The checked first step is a later development in the "international cha-cha" style.
Because of the action used during the forward step (the one taking only part
weight) the basic pattern turns left, whereas in earlier times Cha-cha was danced
without rotation of the alignment. Hip actions are allowed to occur at the end of
every step. For steps taking a single beat the first half of the beat constitutes the
foot movement and the second half is taken up by the hip movement. The hip sway
eliminates any increase in height as the feet are brought towards each other. In
general, steps in all directions should be taken first with the ball of the foot in
contact with the floor, and then with the heel lowering when the weight is fully
transferred; however, some steps require that the heel remain lifted from the floor.
When weight is released from a foot, the heel should release from the floor first,
allowing the toe to maintain contact with the floor.

Hip movement[edit]

A young girl dancing cha-cha-ch The girl moves her hips while holding the torso
relatively still.
In traditional American Rhythm style, Latin hip movement is achieved through the
alternate bending and straightening action of the knees, though in modern

competitive dancing, the technique is virtually identical to the "international Latin"


In the international Latin style, the weighted leg is almost always straight. The free
leg will bend, allowing the hips to naturally settle into the direction of the weighted
leg. As a step is taken, a free leg will straighten the instant before it receives
weight. It should then remain straight until it is completely free of weight again.

International Latin style cha-cha[edit]

Cha-cha is one of the five dances of the "Latin American" program of international
ballroom competitions.

As described above, the basis of the modern dance was laid down in the 1950s by
Pierre & Lavelle[11] and developed in the 1960s by Walter Laird and other top
competitors of the time. The basic steps taught to learners today are based on
these accounts.

In general, steps are kept compact and the dance is danced generally without any
rise and fall. The modern ballroom technique of Cha-cha (and other ballroom
dances) does undergo gradual evolution, particularly in competition dancing, but in
essence is still firmly based on its Cuban origin in the 1950s.

You can call it Cha-Cha or Cha-Cha-Cha. The likelihood is that only professional
ballroom dancers really care (I call it Cha-Cha simply because it is quicker to say).
Without a doubt though Cha-Cha is the one Latin dance rhythm that has been
integrated into more American pop music than any other.

When you try to research its origins, you get a few different stories that do sort of
tie in together.

One person who undeniably had a lot to do with it was a Cuban violinist named
Enrique Jorrin. In 1954, while a member of the Orquesta America Charanga, he

made several recordings wherein he slowed down the orchestras mambo beat
because several ladies had complained it was too fast.

It turned out many people liked it. The orchestra continued to play and promote the
new dance and by 1959 people all over America were ga-ga over the Cha-Cha and
it was said to be the one of the most popular latin dances in America. It later
incorporated many rock and roll attributes as well as became a common theme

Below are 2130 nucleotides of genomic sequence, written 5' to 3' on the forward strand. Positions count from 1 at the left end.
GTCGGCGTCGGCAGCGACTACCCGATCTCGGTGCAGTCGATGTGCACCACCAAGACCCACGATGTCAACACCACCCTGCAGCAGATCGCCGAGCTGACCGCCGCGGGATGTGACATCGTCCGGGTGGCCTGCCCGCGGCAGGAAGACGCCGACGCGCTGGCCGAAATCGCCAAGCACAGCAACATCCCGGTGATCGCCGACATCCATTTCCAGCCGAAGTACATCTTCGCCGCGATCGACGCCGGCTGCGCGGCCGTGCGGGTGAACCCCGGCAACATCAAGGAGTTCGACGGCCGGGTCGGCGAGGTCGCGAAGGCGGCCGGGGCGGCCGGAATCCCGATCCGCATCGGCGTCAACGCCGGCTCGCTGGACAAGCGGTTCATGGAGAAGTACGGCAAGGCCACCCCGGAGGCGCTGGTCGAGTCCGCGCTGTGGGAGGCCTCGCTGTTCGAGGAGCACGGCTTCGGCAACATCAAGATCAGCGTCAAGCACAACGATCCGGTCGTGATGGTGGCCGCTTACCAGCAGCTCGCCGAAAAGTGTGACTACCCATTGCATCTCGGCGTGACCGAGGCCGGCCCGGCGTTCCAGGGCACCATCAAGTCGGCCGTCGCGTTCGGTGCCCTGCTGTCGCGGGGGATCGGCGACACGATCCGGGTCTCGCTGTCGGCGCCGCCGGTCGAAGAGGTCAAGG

sound in commercials and showslike I love Lucy, Tea for TwoIm sure you
may have heard others.

This orchestra came from Cuba and they claimed that when Cuban ladies danced,
their heels smacked the floor making a sound that was later described as Cha-Cha.

Sounds plausible doesnt it?

Cha-Cha Explanation

Another explanation Ive heard is that the name Cha-Cha first popped up in Haiti
where it was the name of an instrument used to keep time. This is the instrument
that later became the guijro which is used in all latin percussion ensembles today.
One of my favorites too!

The instrument originally was made from a plant in Haiti that has seedpods called
Cha-Cha. Locals made small rattles from them known as Cha-Cha and the music
was played by Voodoo bands (really! Im not making this up!). The leader of the
band used the Cha-Cha as a metronome to keep the group in rhythm.

So.I think that it might be that the guys in the band who coined the term ChaCha had already heard the sound made by this bean instrument. Sounds possible
too, doesnt it?

Anyway.the dance became very popular in America and even today it is one of
the five top Latin American dances in professional ballroom competitions.

The modern style of dancing cha-cha comes from a dance teacher named Monsieur
Pierre Zurcher-Margolle. He brought it back to England from a trip to Cuba in l952.

Dancers found the rhythm and the music very infectious and this is probably how it
got into the area of popular social and professional competition dancing.

Cha-Cha Is Unique

There are a few things that are very unique about Cha-Cha. First of all The hip
movement and staccato footwork. It is very, very latin, sexy and sensual. Its
unique rhythm and sound is considered very flirty, infectious and upbeatalthough
it can also sound very nice slowed down. It is a really fun dance and it can really
distinguish you on the dance floor.

Nowadays, in the salsa clubs, you really dont hear too much Cha-Cha. Certainly
not as much as Id like. Of all the latin street dances.Cha-Cha seems to be the
hardest to learn as many find learning the beats to be a challenge.

Finally, if you want some Cha-Cha trivia.In 1958 at age18, Bruce Lee won the
Hong Kong Crown Colony Cha-Cha Championship.